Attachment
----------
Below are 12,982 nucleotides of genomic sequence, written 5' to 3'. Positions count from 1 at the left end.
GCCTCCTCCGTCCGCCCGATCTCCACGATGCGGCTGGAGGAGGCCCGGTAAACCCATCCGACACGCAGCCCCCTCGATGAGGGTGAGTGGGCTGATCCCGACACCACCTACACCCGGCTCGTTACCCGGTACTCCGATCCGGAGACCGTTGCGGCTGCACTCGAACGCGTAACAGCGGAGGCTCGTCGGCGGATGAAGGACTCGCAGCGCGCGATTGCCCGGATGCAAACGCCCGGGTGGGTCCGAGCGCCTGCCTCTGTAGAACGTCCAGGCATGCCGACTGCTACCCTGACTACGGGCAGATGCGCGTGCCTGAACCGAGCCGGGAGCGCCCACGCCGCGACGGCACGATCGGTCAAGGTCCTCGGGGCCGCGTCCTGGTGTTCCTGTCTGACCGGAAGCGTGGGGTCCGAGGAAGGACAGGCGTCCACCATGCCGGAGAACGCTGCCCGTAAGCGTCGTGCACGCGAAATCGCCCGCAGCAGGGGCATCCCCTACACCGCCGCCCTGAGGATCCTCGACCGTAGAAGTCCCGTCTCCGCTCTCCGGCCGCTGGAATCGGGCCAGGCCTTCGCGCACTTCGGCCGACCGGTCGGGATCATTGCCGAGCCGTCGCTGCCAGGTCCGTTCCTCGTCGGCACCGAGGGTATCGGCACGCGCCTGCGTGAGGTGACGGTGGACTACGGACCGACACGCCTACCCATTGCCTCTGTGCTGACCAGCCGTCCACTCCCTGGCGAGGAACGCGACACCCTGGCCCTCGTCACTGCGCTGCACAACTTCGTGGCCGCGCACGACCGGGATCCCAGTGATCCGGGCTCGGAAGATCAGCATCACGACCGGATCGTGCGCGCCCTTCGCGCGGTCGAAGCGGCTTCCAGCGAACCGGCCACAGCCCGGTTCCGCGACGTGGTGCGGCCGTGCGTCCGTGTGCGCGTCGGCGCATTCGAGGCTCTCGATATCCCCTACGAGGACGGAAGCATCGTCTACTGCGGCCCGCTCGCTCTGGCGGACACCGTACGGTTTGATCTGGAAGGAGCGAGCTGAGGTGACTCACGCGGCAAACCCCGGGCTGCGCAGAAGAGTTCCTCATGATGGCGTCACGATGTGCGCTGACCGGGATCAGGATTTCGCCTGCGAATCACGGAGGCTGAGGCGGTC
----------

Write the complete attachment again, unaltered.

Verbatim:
Below are 12,982 nucleotides of genomic sequence, written 5' to 3'. Positions count from 1 at the left end.
GCCTCCTCCGTCCGCCCGATCTCCACGATGCGGCTGGAGGAGGCCCGGTAAACCCATCCGACACGCAGCCCCCTCGATGAGGGTGAGTGGGCTGATCCCGACACCACCTACACCCGGCTCGTTACCCGGTACTCCGATCCGGAGACCGTTGCGGCTGCACTCGAACGCGTAACAGCGGAGGCTCGTCGGCGGATGAAGGACTCGCAGCGCGCGATTGCCCGGATGCAAACGCCCGGGTGGGTCCGAGCGCCTGCCTCTGTAGAACGTCCAGGCATGCCGACTGCTACCCTGACTACGGGCAGATGCGCGTGCCTGAACCGAGCCGGGAGCGCCCACGCCGCGACGGCACGATCGGTCAAGGTCCTCGGGGCCGCGTCCTGGTGTTCCTGTCTGACCGGAAGCGTGGGGTCCGAGGAAGGACAGGCGTCCACCATGCCGGAGAACGCTGCCCGTAAGCGTCGTGCACGCGAAATCGCCCGCAGCAGGGGCATCCCCTACACCGCCGCCCTGAGGATCCTCGACCGTAGAAGTCCCGTCTCCGCTCTCCGGCCGCTGGAATCGGGCCAGGCCTTCGCGCACTTCGGCCGACCGGTCGGGATCATTGCCGAGCCGTCGCTGCCAGGTCCGTTCCTCGTCGGCACCGAGGGTATCGGCACGCGCCTGCGTGAGGTGACGGTGGACTACGGACCGACACGCCTACCCATTGCCTCTGTGCTGACCAGCCGTCCACTCCCTGGCGAGGAACGCGACACCCTGGCCCTCGTCACTGCGCTGCACAACTTCGTGGCCGCGCACGACCGGGATCCCAGTGATCCGGGCTCGGAAGATCAGCATCACGACCGGATCGTGCGCGCCCTTCGCGCGGTCGAAGCGGCTTCCAGCGAACCGGCCACAGCCCGGTTCCGCGACGTGGTGCGGCCGTGCGTCCGTGTGCGCGTCGGCGCATTCGAGGCTCTCGATATCCCCTACGAGGACGGAAGCATCGTCTACTGCGGCCCGCTCGCTCTGGCGGACACCGTACGGTTTGATCTGGAAGGAGCGAGCTGAGGTGACTCACGCGGCAAACCCCGGGCTGCGCAGAAGAGTTCCTCATGATGGCGTCACGATGTGCGCTGACCGGGATCAGGATTTCGCCTGCGAATCACGGAGGCTGAGGCGGTC